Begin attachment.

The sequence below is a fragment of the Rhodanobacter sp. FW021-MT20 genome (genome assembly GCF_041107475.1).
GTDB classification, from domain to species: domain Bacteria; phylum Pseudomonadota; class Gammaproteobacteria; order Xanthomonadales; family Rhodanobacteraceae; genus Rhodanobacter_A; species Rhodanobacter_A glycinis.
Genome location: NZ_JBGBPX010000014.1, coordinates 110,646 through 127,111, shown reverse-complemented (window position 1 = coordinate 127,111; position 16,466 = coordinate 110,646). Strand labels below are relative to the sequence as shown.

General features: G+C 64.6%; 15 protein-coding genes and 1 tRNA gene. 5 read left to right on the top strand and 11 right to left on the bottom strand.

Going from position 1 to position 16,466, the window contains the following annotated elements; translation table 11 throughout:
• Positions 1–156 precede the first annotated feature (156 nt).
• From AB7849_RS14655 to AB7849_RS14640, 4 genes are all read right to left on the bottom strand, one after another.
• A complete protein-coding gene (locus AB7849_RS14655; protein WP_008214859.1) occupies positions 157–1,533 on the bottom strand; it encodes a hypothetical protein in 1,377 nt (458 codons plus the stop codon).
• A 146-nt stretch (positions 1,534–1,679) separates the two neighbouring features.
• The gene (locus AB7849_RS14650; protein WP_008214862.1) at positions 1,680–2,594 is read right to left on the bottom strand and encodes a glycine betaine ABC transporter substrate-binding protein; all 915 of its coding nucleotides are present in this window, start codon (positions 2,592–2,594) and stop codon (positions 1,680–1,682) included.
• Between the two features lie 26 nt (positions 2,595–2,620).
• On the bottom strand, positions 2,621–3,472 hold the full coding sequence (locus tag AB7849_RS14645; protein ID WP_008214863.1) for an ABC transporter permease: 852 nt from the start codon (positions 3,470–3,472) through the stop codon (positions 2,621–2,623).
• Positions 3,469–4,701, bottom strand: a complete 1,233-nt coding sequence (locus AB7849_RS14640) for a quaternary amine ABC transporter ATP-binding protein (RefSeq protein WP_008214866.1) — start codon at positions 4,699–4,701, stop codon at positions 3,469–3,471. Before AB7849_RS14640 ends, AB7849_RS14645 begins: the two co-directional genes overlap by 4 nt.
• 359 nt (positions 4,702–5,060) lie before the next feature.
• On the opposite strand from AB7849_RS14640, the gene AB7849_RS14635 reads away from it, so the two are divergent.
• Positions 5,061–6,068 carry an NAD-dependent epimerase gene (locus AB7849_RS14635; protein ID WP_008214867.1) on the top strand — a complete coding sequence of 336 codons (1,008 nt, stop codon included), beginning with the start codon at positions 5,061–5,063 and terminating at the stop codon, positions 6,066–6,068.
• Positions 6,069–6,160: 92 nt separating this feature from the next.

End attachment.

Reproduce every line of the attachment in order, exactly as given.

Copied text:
The sequence below is a fragment of the Rhodanobacter sp. FW021-MT20 genome (genome assembly GCF_041107475.1).
GTDB classification, from domain to species: domain Bacteria; phylum Pseudomonadota; class Gammaproteobacteria; order Xanthomonadales; family Rhodanobacteraceae; genus Rhodanobacter_A; species Rhodanobacter_A glycinis.
Genome location: NZ_JBGBPX010000014.1, coordinates 110,646 through 127,111, shown reverse-complemented (window position 1 = coordinate 127,111; position 16,466 = coordinate 110,646). Strand labels below are relative to the sequence as shown.

General features: G+C 64.6%; 15 protein-coding genes and 1 tRNA gene. 5 read left to right on the top strand and 11 right to left on the bottom strand.

Going from position 1 to position 16,466, the window contains the following annotated elements; translation table 11 throughout:
• Positions 1–156 precede the first annotated feature (156 nt).
• From AB7849_RS14655 to AB7849_RS14640, 4 genes are all read right to left on the bottom strand, one after another.
• A complete protein-coding gene (locus AB7849_RS14655; protein WP_008214859.1) occupies positions 157–1,533 on the bottom strand; it encodes a hypothetical protein in 1,377 nt (458 codons plus the stop codon).
• A 146-nt stretch (positions 1,534–1,679) separates the two neighbouring features.
• The gene (locus AB7849_RS14650; protein WP_008214862.1) at positions 1,680–2,594 is read right to left on the bottom strand and encodes a glycine betaine ABC transporter substrate-binding protein; all 915 of its coding nucleotides are present in this window, start codon (positions 2,592–2,594) and stop codon (positions 1,680–1,682) included.
• Between the two features lie 26 nt (positions 2,595–2,620).
• On the bottom strand, positions 2,621–3,472 hold the full coding sequence (locus tag AB7849_RS14645; protein ID WP_008214863.1) for an ABC transporter permease: 852 nt from the start codon (positions 3,470–3,472) through the stop codon (positions 2,621–2,623).
• Positions 3,469–4,701, bottom strand: a complete 1,233-nt coding sequence (locus AB7849_RS14640) for a quaternary amine ABC transporter ATP-binding protein (RefSeq protein WP_008214866.1) — start codon at positions 4,699–4,701, stop codon at positions 3,469–3,471. Before AB7849_RS14640 ends, AB7849_RS14645 begins: the two co-directional genes overlap by 4 nt.
• 359 nt (positions 4,702–5,060) lie before the next feature.
• On the opposite strand from AB7849_RS14640, the gene AB7849_RS14635 reads away from it, so the two are divergent.
• Positions 5,061–6,068 carry an NAD-dependent epimerase gene (locus AB7849_RS14635; protein ID WP_008214867.1) on the top strand — a complete coding sequence of 336 codons (1,008 nt, stop codon included), beginning with the start codon at positions 5,061–5,063 and terminating at the stop codon, positions 6,066–6,068.
• Positions 6,069–6,160: 92 nt separating this feature from the next.